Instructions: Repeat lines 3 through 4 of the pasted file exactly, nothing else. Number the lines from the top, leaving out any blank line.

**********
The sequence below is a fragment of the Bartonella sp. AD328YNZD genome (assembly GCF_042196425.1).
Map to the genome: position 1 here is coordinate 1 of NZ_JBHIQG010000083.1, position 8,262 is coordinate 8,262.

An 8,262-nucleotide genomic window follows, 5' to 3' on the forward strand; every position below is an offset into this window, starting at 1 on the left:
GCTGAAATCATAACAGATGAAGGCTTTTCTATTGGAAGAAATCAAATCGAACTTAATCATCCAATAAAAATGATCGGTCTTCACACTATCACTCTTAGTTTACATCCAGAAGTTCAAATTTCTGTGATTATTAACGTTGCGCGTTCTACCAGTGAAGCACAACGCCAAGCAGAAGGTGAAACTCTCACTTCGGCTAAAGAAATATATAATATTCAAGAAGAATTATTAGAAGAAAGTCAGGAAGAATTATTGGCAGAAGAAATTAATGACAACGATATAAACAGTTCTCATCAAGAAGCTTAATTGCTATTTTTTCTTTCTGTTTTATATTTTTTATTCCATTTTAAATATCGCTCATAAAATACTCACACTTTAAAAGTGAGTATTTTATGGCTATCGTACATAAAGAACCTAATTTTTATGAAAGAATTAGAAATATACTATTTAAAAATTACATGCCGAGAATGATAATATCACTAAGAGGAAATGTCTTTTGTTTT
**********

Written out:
An 8,262-nucleotide genomic window follows, 5' to 3' on the forward strand; every position below is an offset into this window, starting at 1 on the left:
GCTGAAATCATAACAGATGAAGGCTTTTCTATTGGAAGAAATCAAATCGAACTTAATCATCCAATAAAAATGATCGGTCTTCACACTATCACTCTTAGTTTACATCCAGAAGTTCAAATTTCTGTGATTATTAACGTTGCGCGTTCTACCAGTGAAGCACAACGCCAAGCAGAAGGTGAAACTCTCACTTCGGCTAAAGAAATATATAATATTCAAGAAGAATTATTAGAAGAAAGTCAGGAAGAATTATTGGCAGAAGAAATTAATGACAACGATATAAACAGTTCTCATCAAGAAGCTTAATTGCTATTTTTTCTTTCTGTTTTATATTTTTTATTCCATTTTAAATATCGCTCATAAAATACTCACACTTTAAAAGTGAGTATTTTATGGCTATCGTACATAAAGAACCTAATTTTTATGAAAGAATTAGAAATATACTATTTAAAAATTACATGCCGAGAATGATAATATCACTAAGAGGAAATGTCTTTTGTTTT